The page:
Ed Kroupa has been professional artist in the Pacific Northwest for 20 years. He has done numerous solo and collaborative works for permanent and temporary art installations. He is a sculptor, master mold-maker and experienced foundry artisan. His commercial artwork is displayed in numerous locations, including various Disney theme parks. Recently he was selected for the public artist roster for the Washington State Art in Public Places Program, which placed some of his work — six buoy balls with sea life as the theme — on the Thea Foss Esplanade, for boaters and other water lovers to enjoy.
Sea: What inspired you to create the Floating Life Forms pieces?
Kroupa: During my initial explorations of the Esplanade, I wanted give people a reason to step off the walkway and interact with the art and the space, and create a substantial piece for the location. As a Tacoma resident and an artist, I feel a strong connection to the coastal area, and its aquatic life inspires me greatly.
The concept of Floating Life Forms addresses the importance of being able to maintain a balance between the human world and the ocean world. Aquatic plants and creatures native to Puget Sound make up the surface of the buoy balls, which represent the presence of humans who also interact with the Thea Foss waterway. Each sphere appears to exist solely on its own but in truth is dependent upon the others for survival in the larger scope of Puget Sound.
The artwork for this project evolved from environmental observations of the abundance of coastal life. Research into the site emphasized its history as a hub for marine activity, from the time of Native American settlements to present day. In talking with the surrounding community, I realized there was a love of local aquatic life, a lot of marine activity and a concern for its effects on the surrounding environment. Hopefully, the artwork will inspire an appreciation and recognition of this delicate connection as people visit and interact with the Esplanade and the Thea Foss Waterway.
Who commissioned you to do these sculptures?
I was commissioned by the City of Tacoma to create something unique for the site.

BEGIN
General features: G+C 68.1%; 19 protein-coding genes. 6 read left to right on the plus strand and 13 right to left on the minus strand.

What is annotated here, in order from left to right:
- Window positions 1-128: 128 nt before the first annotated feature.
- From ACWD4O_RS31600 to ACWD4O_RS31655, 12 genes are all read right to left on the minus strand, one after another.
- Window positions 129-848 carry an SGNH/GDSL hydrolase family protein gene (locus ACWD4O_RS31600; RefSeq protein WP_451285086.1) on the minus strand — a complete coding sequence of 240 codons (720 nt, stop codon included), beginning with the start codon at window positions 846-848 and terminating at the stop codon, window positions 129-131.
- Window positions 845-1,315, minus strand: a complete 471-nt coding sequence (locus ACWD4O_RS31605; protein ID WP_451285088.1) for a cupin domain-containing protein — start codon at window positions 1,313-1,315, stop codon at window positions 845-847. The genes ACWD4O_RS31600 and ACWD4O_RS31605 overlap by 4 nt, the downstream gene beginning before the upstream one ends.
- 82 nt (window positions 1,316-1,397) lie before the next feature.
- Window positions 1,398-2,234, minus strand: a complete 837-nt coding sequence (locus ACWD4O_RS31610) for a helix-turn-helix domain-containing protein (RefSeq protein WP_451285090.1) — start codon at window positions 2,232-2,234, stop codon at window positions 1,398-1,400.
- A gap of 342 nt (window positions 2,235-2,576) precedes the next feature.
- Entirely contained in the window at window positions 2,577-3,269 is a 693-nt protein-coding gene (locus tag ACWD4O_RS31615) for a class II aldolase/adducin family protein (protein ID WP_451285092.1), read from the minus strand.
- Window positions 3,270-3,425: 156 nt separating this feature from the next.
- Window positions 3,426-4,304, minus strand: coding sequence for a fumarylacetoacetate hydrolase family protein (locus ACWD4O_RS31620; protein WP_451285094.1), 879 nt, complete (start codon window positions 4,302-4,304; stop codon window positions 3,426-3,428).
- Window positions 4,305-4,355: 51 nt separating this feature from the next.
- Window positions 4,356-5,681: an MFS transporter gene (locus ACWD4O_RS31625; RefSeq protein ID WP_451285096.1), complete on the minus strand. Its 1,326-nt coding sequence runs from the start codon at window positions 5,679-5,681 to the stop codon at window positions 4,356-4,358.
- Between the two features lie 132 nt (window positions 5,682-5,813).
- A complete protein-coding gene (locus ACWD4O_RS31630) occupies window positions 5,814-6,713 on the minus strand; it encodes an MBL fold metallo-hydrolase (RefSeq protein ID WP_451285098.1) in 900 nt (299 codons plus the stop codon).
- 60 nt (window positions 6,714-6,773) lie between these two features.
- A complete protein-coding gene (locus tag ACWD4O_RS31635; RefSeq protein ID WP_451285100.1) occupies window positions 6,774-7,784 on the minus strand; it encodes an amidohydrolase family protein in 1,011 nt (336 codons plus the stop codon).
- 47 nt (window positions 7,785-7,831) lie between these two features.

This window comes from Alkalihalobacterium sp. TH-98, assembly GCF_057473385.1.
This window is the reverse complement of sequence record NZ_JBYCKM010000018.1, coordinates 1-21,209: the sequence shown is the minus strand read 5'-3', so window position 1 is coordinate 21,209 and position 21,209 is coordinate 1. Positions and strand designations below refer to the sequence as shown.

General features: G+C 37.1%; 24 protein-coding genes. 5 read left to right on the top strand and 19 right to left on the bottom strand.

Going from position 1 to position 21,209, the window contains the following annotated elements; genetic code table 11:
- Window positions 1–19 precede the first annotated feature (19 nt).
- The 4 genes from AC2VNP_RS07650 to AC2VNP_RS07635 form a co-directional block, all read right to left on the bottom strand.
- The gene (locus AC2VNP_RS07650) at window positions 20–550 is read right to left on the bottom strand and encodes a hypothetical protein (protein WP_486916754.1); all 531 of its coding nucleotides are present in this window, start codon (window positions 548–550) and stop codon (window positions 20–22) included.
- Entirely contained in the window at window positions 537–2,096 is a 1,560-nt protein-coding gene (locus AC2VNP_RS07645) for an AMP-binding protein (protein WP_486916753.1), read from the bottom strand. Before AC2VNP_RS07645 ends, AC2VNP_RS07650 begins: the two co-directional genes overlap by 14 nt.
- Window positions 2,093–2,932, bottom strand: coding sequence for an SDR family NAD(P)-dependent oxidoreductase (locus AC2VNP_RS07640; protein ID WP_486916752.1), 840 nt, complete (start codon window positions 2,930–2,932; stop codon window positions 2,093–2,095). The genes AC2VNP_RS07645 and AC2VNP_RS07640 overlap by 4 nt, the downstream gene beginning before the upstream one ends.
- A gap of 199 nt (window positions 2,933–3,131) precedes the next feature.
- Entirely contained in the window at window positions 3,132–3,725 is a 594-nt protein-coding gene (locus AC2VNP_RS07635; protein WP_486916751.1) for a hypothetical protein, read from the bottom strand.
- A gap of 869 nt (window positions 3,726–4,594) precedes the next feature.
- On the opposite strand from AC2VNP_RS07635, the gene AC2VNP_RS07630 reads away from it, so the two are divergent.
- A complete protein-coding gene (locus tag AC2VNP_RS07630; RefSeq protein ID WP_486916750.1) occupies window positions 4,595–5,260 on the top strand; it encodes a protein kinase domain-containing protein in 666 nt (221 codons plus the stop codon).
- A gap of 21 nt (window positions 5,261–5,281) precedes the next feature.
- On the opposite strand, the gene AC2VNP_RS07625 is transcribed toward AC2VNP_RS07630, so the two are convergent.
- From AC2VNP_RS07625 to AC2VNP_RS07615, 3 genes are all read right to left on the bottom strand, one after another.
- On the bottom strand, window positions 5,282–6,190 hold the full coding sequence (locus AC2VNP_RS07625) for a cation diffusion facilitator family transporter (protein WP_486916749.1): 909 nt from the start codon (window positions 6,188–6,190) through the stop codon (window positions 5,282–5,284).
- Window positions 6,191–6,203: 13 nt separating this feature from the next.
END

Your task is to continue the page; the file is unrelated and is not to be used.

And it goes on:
Which of the six sculptures is your favorite and why?
Tough question, as I have grown attached to something in all six of them. That being said, the tentacle sculpture would be my overall favorite. I have always been fascinated with octopi and still find everything about them interesting to this day.
Can you give us an overview of the process of how the works were created?
After extensive research into the sea life of Puget Sound and selecting what I considered a good representation considering the size limitations I was working with, I created oil-based clay sculptures of each of the six orbs. Once I was happy with my sculpting and the look of each orb, I created silicone molds that were used to create a wax copy of each piece. The wax version was cast into bronze using the ceramic shell casting process. Once I completed the refinements I wanted in the bronze version, I applied the chemical patina, giving each piece the look you see in the finished work. As the co-owner of Two Ravens Studio, a bronze art foundry in Tacoma where the sculptures were cast, I was able to be a big part of the entire process.
What do you hope people to take away from viewing your artwork?
I like providing a sense of playfulness for the everyday viewer, mixed with something deeper if the viewer peels back the layers. Hopefully the artwork will inspire an appreciation and recognition of the delicate connection between humans and aquatic life forms as people visit and interact with my artwork and the Thea Foss Waterway. The greatest compliment I could receive is that my art inspired joyful, lasting memories that passersby will feel inspired to share.
What’s your next project?
I am currently working on a piece entitled “Rapture Of The Deep.” It’s a sculpture of a deep-sea diver who is suffering from oxygen narcosis and is hallucinating; before him he sees a beautiful woman, perhaps his wife or girlfriend.
What do you like best about Tacoma and the Puget Sound area?
I grew up in Southern California and loved my time spent exploring the beach, catching a wave and deepsea fishing to see what I could harvest from the ocean. The Pacific Northwest has that and more! The area is dotted with interesting cities and islands. The mountains are also just a few hours away from where I live in Tacoma, giving me more than I know what to do with. I also find the art community here to be friendly, supportive and growing.
What boating locations do you find most inspirational?
I was a boater in the past and as I find time, I’m sure I will be again in the future. My favorite boating location at the moment is the San Juan Islands. This is fueled by an experience I had seeing killer whales during the day and some truly magical bioluminescence at night.
What has been a seminal experience for you as an artist?
Growing up on and around the Pacific Ocean has and always will be a strong influence on my work.